teaching literature

Teaching Character Analysis

When I read Tuck Everlasting with the fifth graders, one of the questions I set out for them was, “Who is the man in the yellow suit?” I gave them a chance to speculate on this every time we met, and some of their theories were pretty close to the truth. But when it came to the chapters where his identity is revealed, I realized some of them were struggling, because … well, we’re never told exactly who he is. He’s never even given a name. We know his grandmother was friends with Miles Tuck’s wife, we know he wants to sell the spring water, and we know a bit about his personality, but even once all that is revealed, he’s still the most mysterious character in the story. I’m glad I had them speculate and discuss it, but I feel like there’s room for improvement. There’s room to focus more on character analysis, and not just with the one book.

So when we get back from Spring Break, I’m going to start talking about characters with the fourth graders. We’re starting Because of Winn Dixie, by Kate DiCamillo, which luckily is the perfect book for that, both because of its large cast of unique and vivid characters, and because the book itself contains a perfect activity for character analysis.

Early on in the book, Opal – the main character – asks her father to tell her ten things about the mother she never knew. Near the end, when her dog goes missing, she comes up with a list in her head of ten things she wants to remember about him. This is the perfect opportunity to discuss the different things kids notice about the characters, things that go beyond basic facts like their names, ages, and even personality traits. Amanda Wilkinson, for example, is pinch-faced and stuck up, but only seems unpleasant because she’s sad about her little brother’s death. Miss Franny Block, the librarian, tells fantastic stories that should probably be taken with a few grains of salt. You could easily make a “Ten Things” list for any of the main characters and only scratch the surface of all the layers and detail they’re given.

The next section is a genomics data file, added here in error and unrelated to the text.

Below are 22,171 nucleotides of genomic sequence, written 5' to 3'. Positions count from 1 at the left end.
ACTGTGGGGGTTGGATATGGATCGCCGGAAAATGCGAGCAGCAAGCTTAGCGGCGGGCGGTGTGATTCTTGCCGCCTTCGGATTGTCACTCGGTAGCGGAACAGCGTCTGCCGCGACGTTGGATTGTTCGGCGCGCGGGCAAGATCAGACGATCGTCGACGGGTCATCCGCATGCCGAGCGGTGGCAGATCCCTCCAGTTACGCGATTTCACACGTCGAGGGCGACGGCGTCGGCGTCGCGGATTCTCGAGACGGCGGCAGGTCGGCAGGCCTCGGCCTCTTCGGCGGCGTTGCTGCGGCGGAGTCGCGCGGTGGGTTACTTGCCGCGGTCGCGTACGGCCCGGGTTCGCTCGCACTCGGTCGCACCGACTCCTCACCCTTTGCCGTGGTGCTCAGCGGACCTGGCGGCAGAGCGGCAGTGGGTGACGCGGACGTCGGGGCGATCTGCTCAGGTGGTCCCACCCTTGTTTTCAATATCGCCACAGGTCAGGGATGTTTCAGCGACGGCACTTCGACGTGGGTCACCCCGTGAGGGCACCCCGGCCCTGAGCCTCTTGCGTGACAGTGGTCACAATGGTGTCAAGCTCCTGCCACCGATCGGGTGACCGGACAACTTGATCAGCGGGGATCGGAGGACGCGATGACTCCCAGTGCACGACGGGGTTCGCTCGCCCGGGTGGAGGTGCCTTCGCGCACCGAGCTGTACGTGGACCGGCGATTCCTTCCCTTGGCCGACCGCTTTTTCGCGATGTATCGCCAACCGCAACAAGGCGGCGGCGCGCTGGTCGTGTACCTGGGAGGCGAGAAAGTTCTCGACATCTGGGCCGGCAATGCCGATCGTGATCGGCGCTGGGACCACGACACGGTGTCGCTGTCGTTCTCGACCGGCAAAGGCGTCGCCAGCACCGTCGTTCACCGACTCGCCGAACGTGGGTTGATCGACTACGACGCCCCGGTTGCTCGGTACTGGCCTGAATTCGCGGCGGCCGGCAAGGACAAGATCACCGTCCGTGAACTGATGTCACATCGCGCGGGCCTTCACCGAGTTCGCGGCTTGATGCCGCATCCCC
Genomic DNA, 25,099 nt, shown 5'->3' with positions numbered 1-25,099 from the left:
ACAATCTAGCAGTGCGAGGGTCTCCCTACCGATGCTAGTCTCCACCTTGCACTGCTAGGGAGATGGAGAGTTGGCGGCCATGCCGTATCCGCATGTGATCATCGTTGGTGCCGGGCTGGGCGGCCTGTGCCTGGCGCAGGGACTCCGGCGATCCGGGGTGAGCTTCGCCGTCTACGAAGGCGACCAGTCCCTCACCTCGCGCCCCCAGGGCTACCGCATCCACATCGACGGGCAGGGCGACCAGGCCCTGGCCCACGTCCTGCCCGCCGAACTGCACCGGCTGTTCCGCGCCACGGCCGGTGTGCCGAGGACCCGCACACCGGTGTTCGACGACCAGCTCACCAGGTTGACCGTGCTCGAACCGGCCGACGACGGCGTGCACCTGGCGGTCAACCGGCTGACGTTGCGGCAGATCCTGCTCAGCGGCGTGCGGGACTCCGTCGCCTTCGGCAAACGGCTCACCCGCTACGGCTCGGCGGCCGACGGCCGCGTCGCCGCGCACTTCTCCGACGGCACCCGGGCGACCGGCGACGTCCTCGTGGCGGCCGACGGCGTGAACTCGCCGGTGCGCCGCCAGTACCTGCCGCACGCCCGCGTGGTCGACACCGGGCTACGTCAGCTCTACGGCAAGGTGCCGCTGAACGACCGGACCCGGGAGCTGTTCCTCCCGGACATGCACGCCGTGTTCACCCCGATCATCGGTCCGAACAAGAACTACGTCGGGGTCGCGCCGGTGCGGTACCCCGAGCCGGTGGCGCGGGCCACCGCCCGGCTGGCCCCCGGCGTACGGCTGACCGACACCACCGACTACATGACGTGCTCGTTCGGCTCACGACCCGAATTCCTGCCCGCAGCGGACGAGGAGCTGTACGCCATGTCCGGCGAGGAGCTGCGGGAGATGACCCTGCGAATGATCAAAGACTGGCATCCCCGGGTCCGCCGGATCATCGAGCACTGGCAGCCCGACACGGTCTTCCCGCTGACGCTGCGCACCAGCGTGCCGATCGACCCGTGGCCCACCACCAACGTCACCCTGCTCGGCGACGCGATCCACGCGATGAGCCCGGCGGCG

Which is exactly what I’m going to ask the kids to do as a final project. Not before lots of class discussion about exactly who these characters are, of course. Each week, as the kids read, we’ll talk about what they think of the characters and what they noticed about them. What I want them to get out of it is that book characters are deeper than just their name/age/basic description, and that it’s the colorful details that make them who they are. Then, at the end, they’ll choose a character and put together a list of ten things they’d tell someone about that character, using the ones Opal and her dad make as a framework.

The next book in the fifth grade sequence is Sounder, and for the sixth graders it’s Esperanza Rising. Both of those books have complex, dynamic protagonists who grow and change over the course of the story, but more limited casts of supporting characters, so we’ll focus more on the main character’s journey there. I have a plan for that, too, but I’ll make it a separate post so that this one doesn’t get too long.

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